“In terms of infrastructure, and in terms of who holds the most purchasing power, the IDN is the keystone of the healthcare supply chain structure,” he says. “Without IDN infrastructure, the vast majority of product can’t flow from supplier to end user. A common misconception is that GPOs have the most power in the supply chain. And it’s true that if you measure influence purely in terms of contract throughput, it appears GPOs are controlling the spend. Ultimately, however, it’s the IDNs who are calling the shots.” GPOs may be committee-driven, but IDN executives are the people who run those committees.
Not all IDNs are built alike. One way to classify them is by the extent to which they have integrated all their facilities and components, both from a clinical and supply-chain point of view. A System I IDN would be barely integrated, while a System IV IDN would be highly integrated. Data from The MAX, a business intelligence tool owned by MDSI, publisher of the Journal of Healthcare Contracting, shows that about 60 percent of today’s IDNs are either System I or II, while the remaining 40 percent are either System III or IV, that is, vertically integrated.
The continuum of care
In their infancy, IDNs may have focused on integrating acute-care hospitals. But they are expanding that focus today, says Pritchard. “IDNs are trending toward a structure that keeps them in a patient’s life from cradle to grave.” Due to a number of factors, not the least of which are the changing rules of reimbursement, IDNs are working to develop the full continuum of care. That’s why they’re buying physician practices, surgery centers, nursing centers, home care agencies, etc.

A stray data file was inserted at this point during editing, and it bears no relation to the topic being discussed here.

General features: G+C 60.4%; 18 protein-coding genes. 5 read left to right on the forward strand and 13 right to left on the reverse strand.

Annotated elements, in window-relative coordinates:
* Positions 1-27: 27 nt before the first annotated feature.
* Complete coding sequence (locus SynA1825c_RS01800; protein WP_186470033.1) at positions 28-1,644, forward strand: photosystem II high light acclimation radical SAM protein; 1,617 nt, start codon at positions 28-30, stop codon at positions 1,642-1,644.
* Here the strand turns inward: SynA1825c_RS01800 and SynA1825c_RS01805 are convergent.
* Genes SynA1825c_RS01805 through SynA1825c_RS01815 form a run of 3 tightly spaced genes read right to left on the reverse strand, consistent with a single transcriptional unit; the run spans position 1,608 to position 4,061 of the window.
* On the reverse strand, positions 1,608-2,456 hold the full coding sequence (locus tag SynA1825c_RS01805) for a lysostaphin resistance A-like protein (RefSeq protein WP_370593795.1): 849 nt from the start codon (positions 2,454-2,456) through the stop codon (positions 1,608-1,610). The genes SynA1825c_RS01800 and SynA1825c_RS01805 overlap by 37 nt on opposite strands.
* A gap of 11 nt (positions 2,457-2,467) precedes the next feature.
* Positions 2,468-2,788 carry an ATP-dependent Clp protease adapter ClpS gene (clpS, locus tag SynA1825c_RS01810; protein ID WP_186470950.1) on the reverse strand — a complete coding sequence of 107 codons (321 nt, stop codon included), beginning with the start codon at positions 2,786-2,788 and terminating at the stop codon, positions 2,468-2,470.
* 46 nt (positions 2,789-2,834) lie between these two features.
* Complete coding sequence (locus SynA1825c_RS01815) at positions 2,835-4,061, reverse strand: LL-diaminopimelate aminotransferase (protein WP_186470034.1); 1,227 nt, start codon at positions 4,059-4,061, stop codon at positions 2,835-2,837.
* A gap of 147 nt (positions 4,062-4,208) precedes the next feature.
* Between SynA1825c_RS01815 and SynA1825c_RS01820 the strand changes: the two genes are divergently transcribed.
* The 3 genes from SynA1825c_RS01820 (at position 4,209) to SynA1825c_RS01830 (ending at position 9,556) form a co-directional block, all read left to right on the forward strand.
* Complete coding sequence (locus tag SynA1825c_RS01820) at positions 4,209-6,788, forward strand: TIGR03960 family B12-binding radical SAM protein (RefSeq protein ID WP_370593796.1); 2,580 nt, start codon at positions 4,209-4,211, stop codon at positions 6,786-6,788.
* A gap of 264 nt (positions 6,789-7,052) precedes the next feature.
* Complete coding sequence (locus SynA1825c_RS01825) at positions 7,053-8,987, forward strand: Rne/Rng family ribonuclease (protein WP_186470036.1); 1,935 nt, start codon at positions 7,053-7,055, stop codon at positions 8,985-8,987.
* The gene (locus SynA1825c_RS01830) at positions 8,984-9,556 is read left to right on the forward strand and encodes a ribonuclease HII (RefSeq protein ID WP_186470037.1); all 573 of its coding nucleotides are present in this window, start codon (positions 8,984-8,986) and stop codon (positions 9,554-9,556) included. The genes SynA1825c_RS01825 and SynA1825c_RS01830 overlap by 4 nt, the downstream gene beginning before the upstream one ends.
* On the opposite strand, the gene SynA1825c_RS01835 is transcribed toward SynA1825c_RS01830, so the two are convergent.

The trend has supply chain repercussions. “Bringing more offerings under the IDN umbrella…means being able to cast a wider net to capture useful data about product efficacy,” says Pritchard. “For IDN purchasing executives, the clinical trend toward comparative effectiveness has put new emphasis on the value of linking patient outcomes with product cost data.”
Needless to say, that’s changing the rules of the game for suppliers too. “Increasingly, the onus is on suppliers to provide answers to these questions too – to provide evidence-based data that their product is contributing to positive patient outcomes at lowest possible cost,” says Pritchard.
The M.D. factor
Hiring doctors and acquiring practices is increasingly seen as a way to help stop the bleeding of red ink in large health systems, says Pritchard. In 2011, the MDSI “Physician Alignment Survey” reported that 85 percent of hospital and IDN supply chain executives surveyed said their hospital or IDN was actively acquiring or hiring physicians or physician practices. An even higher number – 95 percent – said they expected their organization to have more employed physicians by 2014 than they did in 2011.
Like all other purchasers, physicians are being called to respond to the demand for evidence-based data, notes Pritchard. “Physicians are the largest purchasers or influencers of highly sophisticated and costly devices – and they don’t actually pay for them,” he points out. That may be news to non-healthcare types, but not to those in the supply chain. “Like any market where the payer and chooser are different parties, this dynamic has made it difficult for supply and demand to reach a natural equilibrium, and has been a barrier to hospital profitability.